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Confined Space Manure Storage Hazards (Sep 25, 2017)
By Dennis Murphy
 
The use of confinement systems for livestock and dairy production is a well established practice in American agriculture (see figures 1 & 2). Integral to many animal confinement systems is automated feeding and watering of the animals, barn ventilation, and manure and waste water handling. Automated manure and waste water handling is most often accomplished by collecting and storing manure and waste in storages located directly beneath the animals or in a nearby containment structure that may be located either below ground or at ground level. In many cases, the collection system usually involves a smaller below ground pit for pumping the manure to a longer-term storage structure or for pumping the manure directly into a manure spreader. While this method of manure handling is very efficient, it can create a unique set of hazards for both humans and animals. The purpose of this publication is to identify confined space manure storage hazards and methods for reducing risks when entering storages that are empty or nearly empty.
 
Figure 1. Slotted floors, like this example in a dairy barn, cover a manure storage that may be up to 10 feet deep, usually referred to as deep-pit storage.
 
Figure 2. Slotted floors are also used extensively in swine facilities.
 
Manure Storages and Confined Spaces
 
Most below ground manure storages, above ground tanks and transfer structures (e.g., enclosed gravity flow ways to move manure between storages) meet the definition of a confined space. This means that it: 1) Is large enough and so configured that a worker can enter and perform work; (2) Has limited or restricted means for entry or exit; and (3) Is not designed for continuous human occupancy (OSHA, Confined Space Standard 1910.146). The hazards contained within a confined space manure storage may include a lack of oxygen, toxic and flammable gases, and exposure to drowning. Once a person has entered a confined space manure storage, it is often too late to mitigate the associated hazards. The human senses of smell and sight are not helpful since the gases being generated by the manure are colorless, may be odorless, and are easily masked by other common farm smells. For example, hydrogen sulfide, one of the most dangerous manure gases, has an odor but it is often not detectable above 100 parts per million (PPM) because it deadens the sense of smell. The characteristic colorless and odorless factors and undetected low oxygen levels often fool even the most experienced farmer.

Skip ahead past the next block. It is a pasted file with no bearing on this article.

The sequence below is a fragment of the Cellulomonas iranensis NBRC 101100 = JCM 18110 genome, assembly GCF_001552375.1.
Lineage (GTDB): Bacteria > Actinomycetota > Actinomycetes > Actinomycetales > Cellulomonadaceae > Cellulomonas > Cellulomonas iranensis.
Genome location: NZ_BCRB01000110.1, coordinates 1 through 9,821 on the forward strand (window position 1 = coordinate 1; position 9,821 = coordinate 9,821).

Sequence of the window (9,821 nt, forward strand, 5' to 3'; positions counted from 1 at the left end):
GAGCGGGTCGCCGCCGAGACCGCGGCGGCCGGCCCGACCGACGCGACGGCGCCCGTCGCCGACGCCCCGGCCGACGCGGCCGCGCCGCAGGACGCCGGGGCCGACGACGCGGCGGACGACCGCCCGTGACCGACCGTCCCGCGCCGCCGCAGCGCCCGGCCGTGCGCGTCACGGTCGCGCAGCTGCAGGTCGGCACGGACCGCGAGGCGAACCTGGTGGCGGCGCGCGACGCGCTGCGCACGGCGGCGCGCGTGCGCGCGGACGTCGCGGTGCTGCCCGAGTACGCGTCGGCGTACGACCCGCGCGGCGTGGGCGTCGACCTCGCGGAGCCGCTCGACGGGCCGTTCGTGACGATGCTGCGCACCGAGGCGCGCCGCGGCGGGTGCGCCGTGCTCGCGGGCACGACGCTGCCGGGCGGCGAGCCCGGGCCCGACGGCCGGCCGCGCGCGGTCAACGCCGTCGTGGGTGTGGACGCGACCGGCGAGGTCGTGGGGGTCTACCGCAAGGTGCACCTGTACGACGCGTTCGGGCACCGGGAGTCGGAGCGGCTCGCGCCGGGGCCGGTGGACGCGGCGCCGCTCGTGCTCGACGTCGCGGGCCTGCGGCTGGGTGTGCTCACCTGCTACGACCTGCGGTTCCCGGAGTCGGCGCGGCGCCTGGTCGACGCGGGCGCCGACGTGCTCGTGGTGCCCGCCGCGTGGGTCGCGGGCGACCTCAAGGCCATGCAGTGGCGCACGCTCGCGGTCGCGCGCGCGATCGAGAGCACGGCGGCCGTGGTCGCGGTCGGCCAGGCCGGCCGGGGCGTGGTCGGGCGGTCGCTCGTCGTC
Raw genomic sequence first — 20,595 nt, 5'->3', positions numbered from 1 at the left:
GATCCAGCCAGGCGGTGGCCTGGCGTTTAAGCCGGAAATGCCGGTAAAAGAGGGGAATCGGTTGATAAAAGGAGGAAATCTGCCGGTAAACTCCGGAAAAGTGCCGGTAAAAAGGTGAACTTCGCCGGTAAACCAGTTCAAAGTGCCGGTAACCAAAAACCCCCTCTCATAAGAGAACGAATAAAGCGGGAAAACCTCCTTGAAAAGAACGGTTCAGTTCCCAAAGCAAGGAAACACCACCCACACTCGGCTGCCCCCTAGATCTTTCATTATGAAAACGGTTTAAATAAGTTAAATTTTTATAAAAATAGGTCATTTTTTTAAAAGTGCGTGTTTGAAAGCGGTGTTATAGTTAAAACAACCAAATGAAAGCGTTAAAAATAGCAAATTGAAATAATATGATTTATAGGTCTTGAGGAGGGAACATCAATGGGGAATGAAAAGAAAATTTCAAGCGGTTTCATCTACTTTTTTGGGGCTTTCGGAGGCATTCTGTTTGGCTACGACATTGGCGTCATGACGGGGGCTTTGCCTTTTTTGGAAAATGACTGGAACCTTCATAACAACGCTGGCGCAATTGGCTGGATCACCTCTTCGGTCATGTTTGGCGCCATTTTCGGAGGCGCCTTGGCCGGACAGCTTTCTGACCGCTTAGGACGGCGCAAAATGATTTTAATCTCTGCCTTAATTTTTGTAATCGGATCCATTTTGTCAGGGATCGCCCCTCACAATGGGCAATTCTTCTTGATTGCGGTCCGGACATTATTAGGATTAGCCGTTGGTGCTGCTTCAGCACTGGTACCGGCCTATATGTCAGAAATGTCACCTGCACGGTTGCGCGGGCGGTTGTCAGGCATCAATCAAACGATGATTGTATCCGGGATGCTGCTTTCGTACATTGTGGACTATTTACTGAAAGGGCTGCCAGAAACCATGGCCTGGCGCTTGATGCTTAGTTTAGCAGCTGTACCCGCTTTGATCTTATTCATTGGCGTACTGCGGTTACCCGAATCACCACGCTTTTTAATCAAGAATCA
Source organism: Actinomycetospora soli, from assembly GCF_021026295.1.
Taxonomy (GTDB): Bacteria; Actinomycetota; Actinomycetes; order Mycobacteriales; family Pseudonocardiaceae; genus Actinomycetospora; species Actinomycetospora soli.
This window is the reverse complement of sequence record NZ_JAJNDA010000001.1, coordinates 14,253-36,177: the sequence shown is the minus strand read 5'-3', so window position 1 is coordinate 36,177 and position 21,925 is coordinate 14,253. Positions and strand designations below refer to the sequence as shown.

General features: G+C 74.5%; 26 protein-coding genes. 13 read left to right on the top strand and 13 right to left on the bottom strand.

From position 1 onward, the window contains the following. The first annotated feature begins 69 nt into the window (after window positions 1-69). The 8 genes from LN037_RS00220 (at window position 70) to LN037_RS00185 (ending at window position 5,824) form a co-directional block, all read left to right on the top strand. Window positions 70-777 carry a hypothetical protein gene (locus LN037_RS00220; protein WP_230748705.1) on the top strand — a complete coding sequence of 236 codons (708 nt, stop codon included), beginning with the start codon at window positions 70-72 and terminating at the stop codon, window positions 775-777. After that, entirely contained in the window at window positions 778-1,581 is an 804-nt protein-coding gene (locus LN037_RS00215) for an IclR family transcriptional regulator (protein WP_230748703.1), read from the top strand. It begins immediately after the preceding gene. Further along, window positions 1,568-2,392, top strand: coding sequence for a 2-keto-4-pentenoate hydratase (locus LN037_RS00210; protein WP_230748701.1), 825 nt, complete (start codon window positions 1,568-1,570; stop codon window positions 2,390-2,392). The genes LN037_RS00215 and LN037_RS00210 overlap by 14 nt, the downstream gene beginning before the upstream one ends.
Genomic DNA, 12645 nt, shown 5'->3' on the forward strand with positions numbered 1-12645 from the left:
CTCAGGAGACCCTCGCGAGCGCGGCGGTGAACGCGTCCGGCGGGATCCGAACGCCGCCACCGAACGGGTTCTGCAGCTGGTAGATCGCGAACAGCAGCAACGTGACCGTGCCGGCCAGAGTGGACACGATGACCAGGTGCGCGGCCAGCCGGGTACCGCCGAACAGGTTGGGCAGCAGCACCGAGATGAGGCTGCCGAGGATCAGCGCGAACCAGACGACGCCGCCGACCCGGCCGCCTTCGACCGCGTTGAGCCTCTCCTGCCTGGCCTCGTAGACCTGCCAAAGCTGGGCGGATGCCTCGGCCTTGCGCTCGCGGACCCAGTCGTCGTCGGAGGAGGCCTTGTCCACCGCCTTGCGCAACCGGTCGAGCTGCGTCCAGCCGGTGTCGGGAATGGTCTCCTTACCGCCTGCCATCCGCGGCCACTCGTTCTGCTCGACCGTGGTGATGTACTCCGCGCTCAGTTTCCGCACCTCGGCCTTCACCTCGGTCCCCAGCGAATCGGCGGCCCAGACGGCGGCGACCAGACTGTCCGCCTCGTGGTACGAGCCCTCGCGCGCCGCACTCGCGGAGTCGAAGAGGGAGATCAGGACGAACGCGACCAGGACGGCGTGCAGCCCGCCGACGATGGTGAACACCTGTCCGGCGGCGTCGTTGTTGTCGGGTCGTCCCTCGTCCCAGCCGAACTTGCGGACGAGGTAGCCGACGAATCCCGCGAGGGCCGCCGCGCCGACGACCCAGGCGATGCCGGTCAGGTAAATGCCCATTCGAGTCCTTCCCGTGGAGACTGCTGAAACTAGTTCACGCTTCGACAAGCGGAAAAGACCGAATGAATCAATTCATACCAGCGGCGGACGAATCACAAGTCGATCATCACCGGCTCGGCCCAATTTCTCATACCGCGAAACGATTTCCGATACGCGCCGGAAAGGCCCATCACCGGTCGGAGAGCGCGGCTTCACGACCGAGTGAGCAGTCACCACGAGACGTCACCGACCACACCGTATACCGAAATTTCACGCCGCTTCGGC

Tragically, fatalities occur when workers enter facilities and are overcome by toxic manure gases or are exposed to an oxygen-deficient atmosphere. Between 1975 and 2004, 65 fatalities were reported across the U.S. when farmers, workers, family members and would-be rescuers unknowingly entered manure storages when dangerous levels of manure gas or a lack of oxygen were present (Beaver and Field, 2007). This report also showed that the rate of deaths per year in manure storages is increasing. Several of the multiple fatality incidents involved immediate family members who lived and worked on the farm. Later reports on the incidents indicated that the initial entry into the storage was to perform work in a manner that was typical on that farm.
 
Monitoring Gas Levels
 
Use of a hand-held gas detection monitor prior to and during any entry event is highly recommended. These monitors must be properly calibrated, maintained and used.
 
Hand-held, portable gas detection monitors are now available that not only provide a reliable digital read-out of the gas levels present but also have multiple warning alarms that activate (see figure 3). Many newer portable gas detectors have the option of measuring multiple gases, including oxygen, and can be borrowed, rented, or purchased.
 

Figure 3. Hand-held, portable multi-gas monitors measure most of the manure gases and oxygen levels.
 
Hand-held gas monitor costs generally start at about $250 for a single gas detector and range up to $1,400 for better quality multiple gas monitors. When using these detectors, it is important to periodically recalibrate them according to the owner's manual. Battery-powered units should be checked regularly to ensure they are fully charged.
 
Monitoring of manure gas levels can also be measured with gas detector tubes. These tubes contain a reactant that changes color based on the gases that are present and their concentration. The drawbacks for this type of gas monitoring are the delayed time in which the gas levels are displayed and the lack of an accurate measurement that can be as much as 25 percent different from the actual gas level. Manure gases, especially hydrogen sulfide, are particularly critical at higher levels and any delay in detecting or accurately measuring these dangerous levels is life-threatening. See publication Confined Space Manure Gas Monitoringfor more gas monitoring details.
 
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